Map Corps is a university and netlabel spawned from the performances at Flash Crash, the ongoing discourse in the Teletype Study Group, and the Maps with Trent series. “Mapcore” is a new microgenre that we’re still trying to understand.
Map Corps exists to inspire, educate, and connect electronic music synthesists in the exploration of the strange new sonic frontier known as mapcore. We hope you join us on this journey.
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The University of Maps is a weekly content node for practical mapcore poetics. This autofictional account will satisfy both the scientist with detailed step-by-step instructions as well the romanticist with non-deterministic whimsy.
The first week finds our cohort of @license, @Galapagoose, and @tyleretters awashed ashore a floating island in the Great Pacific Garbage Patch. The travelers reflect on the environment and learn how to create percussive sounds with a technique known as “filter pinging.” Detailed instructions for how to reproduce this phenomenon are documented in both SuperCollider and eurorack contexts. An RSS feed is also available.
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Venturing across the psychogeography of the soundmap. Microgenres, micropolitics, microlandscapes. Space is treated as the dead, the fixed, the undialectical, the immobile. Time, on the contrary, is richness, fecundity, life, dialectic. We are on a quest for maps which invert this dichotomy — rhythm as an exploration of space rather than time. A moment is a movement; a minute: a mile. Releasing infinity from the palimpsest of our hands. Maps are interim reports, they interpret space in a moment, they do not time travel, they operate on a plane perpendicular to our perception. We, the time-travelers, must look to the future to find maps for today. Now, we attempt to sketch out this kind of territory, these Sapir-Whorf harmonics, capturing whatever we make while unfinding our ways. A virology of timbres as studied through an adversarial network on a MacBook, wet.
Psychogeography — how people imagine space — in the colonial context gets deeply embedded and embodied in both the colonizer and the colonized, though not in the same way. The colonial interaction redefines the space for both parties. Maps, in cartographer Tim Robinson’s estimation, are “interim reports” of a version of these changing definitions, but he is attempting to define space for the post-colonial context, where earlier mappings had defined it for the colonizer. His maps reflect both “real and spectral spaces”, in the vein of “deep maps” — a map of a place not divorced from the people who are there, but for those people. The “rational” mapping is the logic of the colonizer and is not rational for the people living the experience of the mapped environment.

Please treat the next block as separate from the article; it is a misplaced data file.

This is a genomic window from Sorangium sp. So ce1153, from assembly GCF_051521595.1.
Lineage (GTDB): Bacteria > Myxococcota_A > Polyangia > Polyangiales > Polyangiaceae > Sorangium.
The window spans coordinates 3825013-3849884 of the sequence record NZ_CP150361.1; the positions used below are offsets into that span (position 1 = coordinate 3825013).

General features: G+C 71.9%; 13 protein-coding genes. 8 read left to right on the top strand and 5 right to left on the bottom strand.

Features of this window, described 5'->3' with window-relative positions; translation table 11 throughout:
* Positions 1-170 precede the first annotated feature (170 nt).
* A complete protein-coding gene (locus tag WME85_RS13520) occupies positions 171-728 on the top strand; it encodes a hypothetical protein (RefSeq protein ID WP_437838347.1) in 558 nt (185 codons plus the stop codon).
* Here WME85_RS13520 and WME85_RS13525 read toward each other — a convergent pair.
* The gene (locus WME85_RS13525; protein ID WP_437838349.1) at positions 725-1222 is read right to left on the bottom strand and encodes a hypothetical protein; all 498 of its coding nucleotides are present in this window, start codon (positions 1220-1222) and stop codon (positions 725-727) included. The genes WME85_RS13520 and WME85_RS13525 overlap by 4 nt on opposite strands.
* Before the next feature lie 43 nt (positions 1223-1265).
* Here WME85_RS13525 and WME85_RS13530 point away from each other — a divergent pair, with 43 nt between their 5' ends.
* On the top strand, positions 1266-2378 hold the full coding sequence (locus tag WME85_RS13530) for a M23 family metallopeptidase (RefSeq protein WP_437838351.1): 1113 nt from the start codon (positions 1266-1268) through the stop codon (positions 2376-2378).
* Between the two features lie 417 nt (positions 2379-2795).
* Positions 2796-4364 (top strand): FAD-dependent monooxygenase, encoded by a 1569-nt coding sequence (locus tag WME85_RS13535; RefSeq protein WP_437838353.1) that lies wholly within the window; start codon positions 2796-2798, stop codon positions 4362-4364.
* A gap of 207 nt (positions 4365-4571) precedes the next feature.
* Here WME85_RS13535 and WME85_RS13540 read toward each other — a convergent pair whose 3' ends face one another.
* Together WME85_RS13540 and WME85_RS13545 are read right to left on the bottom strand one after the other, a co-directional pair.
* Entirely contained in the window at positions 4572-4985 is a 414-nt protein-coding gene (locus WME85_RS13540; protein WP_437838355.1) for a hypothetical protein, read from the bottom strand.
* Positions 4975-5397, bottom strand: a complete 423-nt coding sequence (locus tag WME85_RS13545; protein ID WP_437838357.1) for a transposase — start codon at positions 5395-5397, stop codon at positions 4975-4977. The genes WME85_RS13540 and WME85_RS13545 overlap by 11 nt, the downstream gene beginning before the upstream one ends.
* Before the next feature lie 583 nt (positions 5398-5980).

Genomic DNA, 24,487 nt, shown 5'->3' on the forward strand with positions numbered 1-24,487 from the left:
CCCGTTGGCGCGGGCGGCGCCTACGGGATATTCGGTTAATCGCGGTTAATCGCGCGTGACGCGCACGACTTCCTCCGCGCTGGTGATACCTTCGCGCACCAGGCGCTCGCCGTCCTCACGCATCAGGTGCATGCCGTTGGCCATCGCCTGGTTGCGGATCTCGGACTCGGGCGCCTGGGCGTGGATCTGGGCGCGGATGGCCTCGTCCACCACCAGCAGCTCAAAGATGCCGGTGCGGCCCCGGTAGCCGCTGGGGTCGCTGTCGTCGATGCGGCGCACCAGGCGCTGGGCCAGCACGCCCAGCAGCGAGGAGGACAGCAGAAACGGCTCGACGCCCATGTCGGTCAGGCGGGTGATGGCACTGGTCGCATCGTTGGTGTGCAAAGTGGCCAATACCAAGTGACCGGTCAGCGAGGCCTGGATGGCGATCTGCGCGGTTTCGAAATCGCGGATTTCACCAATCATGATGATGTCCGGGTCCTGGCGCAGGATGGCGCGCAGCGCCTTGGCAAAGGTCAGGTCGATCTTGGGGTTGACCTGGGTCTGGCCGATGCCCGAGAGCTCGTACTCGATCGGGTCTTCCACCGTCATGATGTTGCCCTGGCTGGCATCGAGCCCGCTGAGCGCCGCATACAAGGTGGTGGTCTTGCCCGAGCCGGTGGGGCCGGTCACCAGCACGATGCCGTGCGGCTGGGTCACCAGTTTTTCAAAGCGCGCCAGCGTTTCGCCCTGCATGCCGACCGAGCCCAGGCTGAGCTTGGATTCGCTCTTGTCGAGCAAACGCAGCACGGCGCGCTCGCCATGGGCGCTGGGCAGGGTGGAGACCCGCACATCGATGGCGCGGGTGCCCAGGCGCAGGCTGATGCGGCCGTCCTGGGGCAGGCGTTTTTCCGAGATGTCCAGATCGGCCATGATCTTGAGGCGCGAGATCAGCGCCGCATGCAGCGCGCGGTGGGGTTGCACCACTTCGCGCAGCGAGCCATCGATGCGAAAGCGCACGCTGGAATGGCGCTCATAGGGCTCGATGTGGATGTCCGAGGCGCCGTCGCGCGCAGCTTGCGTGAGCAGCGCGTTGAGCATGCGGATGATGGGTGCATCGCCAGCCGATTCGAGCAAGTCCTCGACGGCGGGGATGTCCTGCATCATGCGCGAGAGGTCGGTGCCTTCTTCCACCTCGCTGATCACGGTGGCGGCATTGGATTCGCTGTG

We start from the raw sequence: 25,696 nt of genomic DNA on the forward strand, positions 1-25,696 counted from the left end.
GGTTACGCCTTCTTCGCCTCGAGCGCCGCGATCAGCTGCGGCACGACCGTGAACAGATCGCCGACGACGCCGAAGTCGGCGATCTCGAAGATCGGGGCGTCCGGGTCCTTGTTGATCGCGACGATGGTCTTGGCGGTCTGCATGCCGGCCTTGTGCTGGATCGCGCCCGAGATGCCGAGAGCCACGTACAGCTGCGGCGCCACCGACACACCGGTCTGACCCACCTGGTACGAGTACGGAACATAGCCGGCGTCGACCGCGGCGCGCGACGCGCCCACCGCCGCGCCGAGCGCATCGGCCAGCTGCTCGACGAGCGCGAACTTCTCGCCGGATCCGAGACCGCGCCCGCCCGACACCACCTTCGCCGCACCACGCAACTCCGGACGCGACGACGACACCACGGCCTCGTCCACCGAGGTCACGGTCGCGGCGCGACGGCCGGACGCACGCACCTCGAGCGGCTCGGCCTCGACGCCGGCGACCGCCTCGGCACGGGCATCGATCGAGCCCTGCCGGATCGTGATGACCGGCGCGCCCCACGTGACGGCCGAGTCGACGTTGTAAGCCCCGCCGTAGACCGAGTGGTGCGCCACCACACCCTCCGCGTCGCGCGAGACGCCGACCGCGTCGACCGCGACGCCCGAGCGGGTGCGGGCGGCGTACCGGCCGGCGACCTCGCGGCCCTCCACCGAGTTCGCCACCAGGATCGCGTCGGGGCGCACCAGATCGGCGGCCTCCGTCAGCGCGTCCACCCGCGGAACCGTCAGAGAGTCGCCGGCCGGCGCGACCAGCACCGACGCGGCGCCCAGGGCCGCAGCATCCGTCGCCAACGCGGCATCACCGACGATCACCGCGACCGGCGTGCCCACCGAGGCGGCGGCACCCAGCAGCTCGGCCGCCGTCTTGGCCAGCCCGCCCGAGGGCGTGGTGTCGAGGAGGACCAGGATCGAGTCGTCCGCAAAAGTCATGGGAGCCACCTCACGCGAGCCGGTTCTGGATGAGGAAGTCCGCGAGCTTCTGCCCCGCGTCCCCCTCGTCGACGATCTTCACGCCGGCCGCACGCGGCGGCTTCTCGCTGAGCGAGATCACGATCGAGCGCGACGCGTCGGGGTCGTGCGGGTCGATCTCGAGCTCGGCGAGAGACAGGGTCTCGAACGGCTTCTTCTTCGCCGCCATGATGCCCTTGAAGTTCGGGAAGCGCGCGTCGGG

Maps are a powerful interface between humans and the earth: the map is the representation of man’s sense of the world, he had before him and used it for his material needs. The world is defined in this perspective as a world with relative order and contrast, and within that, a topological representation of space in time, from which he can perceive the conditions of his existence, like the thing and the people around him, and the whole Earth as an object of study.
A territory that is always already defined — we can’t reach it. The effect is like a dream of God, without time — but it is equally defined by our narration. You are in it. A map allows one to think about the location and therefore make oneself believe one exists. It places one there, with an identity and a position within its world and its power. You are put under power by a map that shows your identity.
“This,” [the Echo Hunter] said, “is my last visit to this valley; it was once a favourite spot of mine, but the presence of man has tainted it.” After we had parted about ten minutes, a few discordant notes of his bugle awakened a thousand more discordant echoes, and I never saw him more!
- Make your own mapcore!
- Philosophize about what mapcore is and isn’t.
- Engage with the university lessons and share back what you discover.
- Write articles for the university.
- Help design and code the university. (We’re working on the “ASCII map” now.)
- Finally learn how to use git and GitHub with us! We have plenty of mentors and a live learning page just for this.